But what if you don’t have discipline? What if you can’t force yourself to wake up at 6am, or to eat healthy to lose 10 pounds, or save money for retirement? Well there are often two main problems that are preventing your success: the goal itself and reward/punishment.

Setting Goals

When you are setting your goals, they have to be attainable. And that may be the hardest part, because it requires you to be completely honest with yourself.

While it might be great to think that your going to de-clutter your entire life in an afternoon, be honest with yourself – will it really happen? Have you achieved success that way before? Probably not.

Humans only have a certain capacity for which they can do the same activity before they must take a break (and some can go longer than others, but everyone has to eventually stop). That’s why your goals must be actionable and ideally broken down into sub-goals.

If your overall goal is to de-clutter your life, create smaller sub-goals or tasks that can help you achieve that. Start by throwing away something you don’t need away, every day. Just one thing. You don’t have to go through your entire closet, or finish an entire room – just throw one thing away today, and then another tomorrow, and then another the day after, etc. By the end of the year you’ll have removed 365 things from your life by taking just a couple minutes out of each day.

A goal broken into tasks like that is attainable, it’s easier to have that type of discipline. Once you start to achieve success with those smaller goals, create more involved ones. Over time you’ll create the habit of achieving your goal, and you’ll want to continue that streak, even though your goals are more stretching.

Rewards and Punishment

One of the keys to building that habit is to have rewards for when you succeed, and punishment when you fail. This can be easy to do when your goal deals with a third party (there’s a reason so many people learn discipline in the military: you have someone there you will not let you fail, and if you do, you will be punished till you succeed).

But for more intrinsic goals, you don’t always have someone there, to be in your ear about just having that one piece of cake that falls outside your diet, or those mere 15 minutes you slept in today – you have to be your own punisher. You have to accept that if you sleep in now, you won’t be getting that SleepComfort bed at the end of the year.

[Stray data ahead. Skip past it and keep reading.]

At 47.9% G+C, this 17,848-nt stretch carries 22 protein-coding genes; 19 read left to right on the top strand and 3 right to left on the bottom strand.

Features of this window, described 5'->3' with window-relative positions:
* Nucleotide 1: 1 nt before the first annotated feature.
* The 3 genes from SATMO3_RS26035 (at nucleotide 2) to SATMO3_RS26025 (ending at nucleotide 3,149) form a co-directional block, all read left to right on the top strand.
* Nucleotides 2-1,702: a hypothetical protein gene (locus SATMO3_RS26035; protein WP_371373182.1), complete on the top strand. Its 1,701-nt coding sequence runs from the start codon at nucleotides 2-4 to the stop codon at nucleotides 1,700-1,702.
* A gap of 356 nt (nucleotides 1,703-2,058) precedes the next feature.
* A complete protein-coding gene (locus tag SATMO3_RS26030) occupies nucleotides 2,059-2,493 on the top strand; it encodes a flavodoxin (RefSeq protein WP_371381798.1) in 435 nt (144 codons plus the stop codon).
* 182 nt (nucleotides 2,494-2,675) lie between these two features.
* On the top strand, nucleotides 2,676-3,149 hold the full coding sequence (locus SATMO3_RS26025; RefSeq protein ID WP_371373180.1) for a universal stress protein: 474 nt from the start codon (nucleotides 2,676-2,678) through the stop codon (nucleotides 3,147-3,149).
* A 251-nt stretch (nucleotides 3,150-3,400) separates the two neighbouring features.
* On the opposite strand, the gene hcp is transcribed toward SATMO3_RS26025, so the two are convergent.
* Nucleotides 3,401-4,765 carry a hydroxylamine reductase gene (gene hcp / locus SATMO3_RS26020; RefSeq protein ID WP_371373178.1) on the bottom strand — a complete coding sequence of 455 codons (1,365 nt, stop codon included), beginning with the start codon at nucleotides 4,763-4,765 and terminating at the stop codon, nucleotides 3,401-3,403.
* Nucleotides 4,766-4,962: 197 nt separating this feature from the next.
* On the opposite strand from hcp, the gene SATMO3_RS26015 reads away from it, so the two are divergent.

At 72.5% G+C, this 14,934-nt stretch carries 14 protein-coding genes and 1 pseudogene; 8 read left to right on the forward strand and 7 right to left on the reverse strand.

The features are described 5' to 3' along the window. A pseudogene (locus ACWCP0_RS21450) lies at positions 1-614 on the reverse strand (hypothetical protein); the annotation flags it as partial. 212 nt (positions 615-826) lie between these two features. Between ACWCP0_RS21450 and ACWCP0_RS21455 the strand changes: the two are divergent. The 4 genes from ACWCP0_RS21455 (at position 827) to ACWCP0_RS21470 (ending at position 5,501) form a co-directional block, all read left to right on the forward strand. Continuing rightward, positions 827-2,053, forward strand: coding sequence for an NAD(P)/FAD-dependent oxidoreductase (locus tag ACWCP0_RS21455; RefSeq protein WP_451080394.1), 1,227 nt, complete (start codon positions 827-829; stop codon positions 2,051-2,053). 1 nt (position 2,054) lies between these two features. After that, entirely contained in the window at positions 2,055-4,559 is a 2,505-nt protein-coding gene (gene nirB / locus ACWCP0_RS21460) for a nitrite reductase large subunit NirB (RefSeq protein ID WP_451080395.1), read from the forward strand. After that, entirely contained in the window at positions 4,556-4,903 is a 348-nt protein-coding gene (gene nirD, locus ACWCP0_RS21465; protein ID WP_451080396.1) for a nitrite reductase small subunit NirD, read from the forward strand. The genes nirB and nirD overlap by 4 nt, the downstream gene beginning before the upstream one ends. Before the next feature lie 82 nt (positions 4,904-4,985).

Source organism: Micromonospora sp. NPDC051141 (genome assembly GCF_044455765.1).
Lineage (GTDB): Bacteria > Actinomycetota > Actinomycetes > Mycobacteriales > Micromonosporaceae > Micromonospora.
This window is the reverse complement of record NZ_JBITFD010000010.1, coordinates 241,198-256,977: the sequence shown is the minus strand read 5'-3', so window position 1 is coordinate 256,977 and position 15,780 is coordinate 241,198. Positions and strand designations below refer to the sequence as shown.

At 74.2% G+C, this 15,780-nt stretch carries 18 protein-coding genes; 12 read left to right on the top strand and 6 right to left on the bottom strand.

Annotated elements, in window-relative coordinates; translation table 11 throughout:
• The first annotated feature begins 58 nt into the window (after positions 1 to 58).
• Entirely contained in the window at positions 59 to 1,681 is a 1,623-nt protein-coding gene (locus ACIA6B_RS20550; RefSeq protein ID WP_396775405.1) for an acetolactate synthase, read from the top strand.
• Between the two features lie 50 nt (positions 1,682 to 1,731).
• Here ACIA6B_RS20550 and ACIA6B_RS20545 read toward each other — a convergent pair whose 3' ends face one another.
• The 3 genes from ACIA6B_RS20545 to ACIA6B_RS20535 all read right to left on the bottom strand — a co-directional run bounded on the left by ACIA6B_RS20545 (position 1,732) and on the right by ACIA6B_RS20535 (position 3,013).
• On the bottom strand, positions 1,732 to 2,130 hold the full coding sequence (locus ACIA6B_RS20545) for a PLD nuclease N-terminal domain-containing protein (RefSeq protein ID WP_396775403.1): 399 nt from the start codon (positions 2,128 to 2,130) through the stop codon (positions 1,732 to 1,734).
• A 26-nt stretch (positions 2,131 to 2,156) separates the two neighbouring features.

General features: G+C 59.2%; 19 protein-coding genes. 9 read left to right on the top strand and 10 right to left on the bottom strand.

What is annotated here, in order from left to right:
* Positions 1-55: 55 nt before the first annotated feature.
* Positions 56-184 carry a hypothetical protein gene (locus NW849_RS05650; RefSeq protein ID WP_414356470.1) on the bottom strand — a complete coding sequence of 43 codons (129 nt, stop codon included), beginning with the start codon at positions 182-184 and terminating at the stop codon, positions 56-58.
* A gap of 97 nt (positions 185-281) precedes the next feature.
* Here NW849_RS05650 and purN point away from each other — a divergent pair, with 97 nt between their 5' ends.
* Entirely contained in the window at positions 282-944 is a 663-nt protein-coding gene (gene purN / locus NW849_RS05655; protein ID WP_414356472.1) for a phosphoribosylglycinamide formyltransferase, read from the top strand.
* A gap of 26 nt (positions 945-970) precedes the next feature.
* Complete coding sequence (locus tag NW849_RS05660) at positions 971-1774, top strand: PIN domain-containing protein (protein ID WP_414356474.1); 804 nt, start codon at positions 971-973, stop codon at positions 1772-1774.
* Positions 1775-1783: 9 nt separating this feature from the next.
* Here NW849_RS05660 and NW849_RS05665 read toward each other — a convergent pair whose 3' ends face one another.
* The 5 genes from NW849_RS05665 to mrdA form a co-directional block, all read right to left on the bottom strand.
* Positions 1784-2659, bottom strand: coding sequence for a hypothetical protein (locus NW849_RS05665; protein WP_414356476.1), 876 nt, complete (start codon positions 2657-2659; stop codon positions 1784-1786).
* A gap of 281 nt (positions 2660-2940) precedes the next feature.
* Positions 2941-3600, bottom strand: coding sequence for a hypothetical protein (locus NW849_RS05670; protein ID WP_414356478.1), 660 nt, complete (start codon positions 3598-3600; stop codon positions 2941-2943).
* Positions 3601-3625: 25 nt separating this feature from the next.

The other important part to this is that you should reward yourself. Just like dogs/kids/co-workers learn via a reward/punishment system, so do you. So if you drop those 3 pounds in the first week, reward yourself with something (not food, as that would be contradictory, but maybe a trip to the spa, or purchase of a new DVD).

Creating Accountability

Many of you may be wondering though, what if you don’t have the discipline to discipline yourself for lack of discipline? (Great question, you’re really paying attention.) That’s where your friends and family can help, as can remembering to always start small.

Friends and family can help by simply letting them know what it is you are trying to achieve. Hell, this blog is great for that. Once I state I’m going to do something on here, I feel like I have to, otherwise, in a way, I’m letting people down, and worse, somebody could call me out on my failures.

Too embarrassed to tell your close ones about a certain goal? Join a group that has a similar interest and make it public to them, or try a site like http://www.43things.com where you can post what it is you want to try to do and you can find others trying to achieve the same thing.

The other part is so important that it bears repeating yet again: start small. Remember: discipline is learned, and once it becomes learned, it becomes a habit, and once it’s a habit, it’s a sure-fire way to success in all other aspects of life.

A Process to Build Discipline

If you really have trouble with discipline, try this:

  1. Set the goal that every day for a week, you are simply going to clap 5 times. That’s it: 1, 2, 3, 4, 5. Done.
  2. For each day you achieve this goal, reward yourself with something small (bubblegum from the store, and extra 2 minutes in the shower, whatever, just some type of reward, something small).
  3. The next week, set the goal to do 10 jumping jacks every day.
  4. Again reward yourself for the days that you make, and this time punish yourself for the days that you miss (each day missed = 10 situps the next day).
  5. For the third week, write out the word “discipline” 15 times.
  6. Repeat the reward/punishment for each day of success/failure.
  7. Now for the final week, simply say “I will succeed” (or any other cheesy phrase you want), 20 times a day.
  8. Reward yourself for the successes, punish for the failures.

By the time you are done, it will have been 28 days – coincidentally the number of days (it is believed) to establish a habit. If you succeeded every day for 28 days, you’ve just learned the habit of success.

Now take that, and apply it to something slightly bigger, but still a relatively easy goal. Over time you will be able to keep increasing the stakes of your goals, while achieving success.

So now that we’ve learned some of basics of goals and discipline, tomorrow we’ll talk about achieving success. The two topics are closely intertwined, but tomorrow, we’ll get more into the definition of success as well as talk more about the grand scheme of life.